Besides her powerful voice, ferocious intelligence and highly charged music, O'Connor both dazzled and challenged mainstream pop culture, due in great part to her shaved head and uncompromising political ideals. Refusing to wear the traditional over-the-top sexy costumes most popular musicians, O'Connor both impressed and frustrated audiences who admired her iconoclastic independence, but found it difficult to separate her more controversial views from her universally acclaimed music. She achieved superstardom with 1990's I Do Not Want What I Haven't Got, a groundbreaking album whose centerpiece was O'Connor's wrenching cover of Prince's "Nothing Compares 2 U." The album and song both topped the charts, becoming worldwide smashes, and the music video - an intense close-up of O'Connor's fragile-yet-powerful face and nothing else - made history, winning three MTV Video Music Awards, including Video of the Year, the first time a woman had earned that honor.

The album's success continued with the modest hit "The Emperor's New Clothes" and the entire set earned O'Connor four Grammy nominations, including a win for Best Alternative Music Performance. O'Connor refused to accept the nominations or award. She had already made headlines for refusing to perform in any venue if the U.S. national anthem was played, which earned her the ire of Frank Sinatra, who threatened to "kick her ass," as well as having her music banned from several radio stations. In fact, O'Connor's severe persona proved ripe for parody throughout pop culture, and she popped up frequently as a punchline. Her otherworldly beauty and disdain for materialism helped set her apart from her celebrity peers, and she turned her mysterious and imperious charm to great effect as Emily Brontë in an updated film version of "Wuthering Heights" (1992), for which she chose to be uncredited.

Seemingly undaunted, O'Connor contributed her music to many charitable projects, and again surprised the world when she released 1992's Am I Not Your Girl?, which consisted mostly of jazz standards and was dedicated to the citizens of New York City, especially the homeless. This artistic curveball helped curtail her professional momentum, but her mainstream recording career was effectively destroyed with a courageous yet unpopular political statement she would make on the Oct. 3, 1992 episode of "Saturday Night Live" (NBC, 1975- ). Serving as the show's musical guest, O'Connor sang an a cappella version of Bob Marley's "War" as a protest over the sexual abuse of children by the Catholic Church, changing the lyric "racism" to "child abuse." At the end of her performance, she held up a photo of Pope John Paul II, tore it into pieces, and said, "Fight the real enemy." The incident stunned Lorne Michaels and crew who had no idea of her grand plan. It also became a flashpoint across the world, with NBC being flooded with angry phone calls. The outrage was so great that it drowned out any true discussion of O'Connor's message and instead turned her into a "monster" in the eyes of millions. Since the night it aired, it is one of the few "SNL" moments to never be replayed in any form.

The following week, "SNL" host Joe Pesci attempted to defuse the situation by holding up the taped-together photo, and Madonna would later parody the incident on the show by tearing up a photo of Joey Buttafuoco. Although most people believed that O'Connor had acted out of a sincere belief rather than attempting to increase her own fame, the singer was vilified to the point where, two weeks later, she was booed off the stage at the Bob Dylan 30th Anniversary tribute concert at Madison Square Garden. O'Connor retreated to Dublin to focus on her family and cultivate her singing voice. Her subsequent albums, including 1994's Universal Mother and 1997's Gospel Oak did little to restore her success, although she booked a short stint on the 1995 Lollapalooza tour and played the Virgin Mary in Neil Jordan's "The Butcher Boy" (1997). Mostly vanished from American mainstream pop culture, the majority of reports involving O'Connor detailed her erratic and bizarre behavior, including her coming out as a lesbian, only to retract the statement or her ordination as a priest by an independent Catholic group.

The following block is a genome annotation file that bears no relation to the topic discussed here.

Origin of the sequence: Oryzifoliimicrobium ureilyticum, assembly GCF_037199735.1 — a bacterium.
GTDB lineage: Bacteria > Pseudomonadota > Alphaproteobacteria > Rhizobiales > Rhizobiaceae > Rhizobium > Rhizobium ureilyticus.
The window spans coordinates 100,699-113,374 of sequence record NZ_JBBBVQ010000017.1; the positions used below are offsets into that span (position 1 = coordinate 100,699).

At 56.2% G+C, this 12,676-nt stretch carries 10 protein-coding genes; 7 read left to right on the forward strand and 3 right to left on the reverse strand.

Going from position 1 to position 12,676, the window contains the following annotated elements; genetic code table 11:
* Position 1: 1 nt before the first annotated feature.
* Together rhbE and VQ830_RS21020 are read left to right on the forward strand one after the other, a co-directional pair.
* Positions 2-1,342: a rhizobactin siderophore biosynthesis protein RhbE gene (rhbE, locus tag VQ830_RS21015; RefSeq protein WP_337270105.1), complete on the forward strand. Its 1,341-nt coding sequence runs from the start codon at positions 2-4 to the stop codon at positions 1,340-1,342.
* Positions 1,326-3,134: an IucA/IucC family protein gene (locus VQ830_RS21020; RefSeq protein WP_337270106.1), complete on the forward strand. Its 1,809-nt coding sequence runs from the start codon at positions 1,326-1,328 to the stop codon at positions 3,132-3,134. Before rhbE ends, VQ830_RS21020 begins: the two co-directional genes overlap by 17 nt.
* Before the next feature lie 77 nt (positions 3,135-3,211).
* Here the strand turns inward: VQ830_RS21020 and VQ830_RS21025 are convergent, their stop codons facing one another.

O'Connor continued to release music that had little impact in the States, including 2000's Faith and Courage, 2002's Sean-Nós Nua, 2003's She Who Dwells in the Secret Place of the Most High Shall Abide Under the Shadow of the Almighty, 2005's Throw Down Your Arms and 2007's Theology. That same year, O'Connor revealed to Oprah Winfrey that she had been diagnosed with bipolar disorder and had attempted suicide in 1999. In 2010, she resurfaced with a new look (longer hair) and began contributing written and broadcast opinion pieces on the sex abuse scandals that continued to rock the Catholic Church. O'Connor made even more headlines in 2011 when she began posting strange, explicit messages on her website and via Twitter, describing her desire to find a sex partner and then, more disturbingly, asking for tips on how to commit suicide. She later explained that while feeling suicidal at times was an unavoidable aspect of human nature, she did not consider the act itself in any way acceptable and urged readers to make the same distinction.

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Filmographyclose complete filmography

CAST: (feature film)

1.
 Water Horse, The (2007)
2.
 Righteous Babes (1999) Herself
3.
 Butcher Boy (1997) Our Lady/Colleen
4.
 Michael Collins (1996) Solo Voice
5.
 Emily Bronte's Wuthering Heights (1992) Emily Bronte
6.
 Hush-a-Bye-Baby (1989) Sinead
7.
 100 Greatest Albums of Rock & Roll (2001) Interviewee
10.
 Halloween Jam IV (1995)
VIEW THE FULL FILMOGRAPHY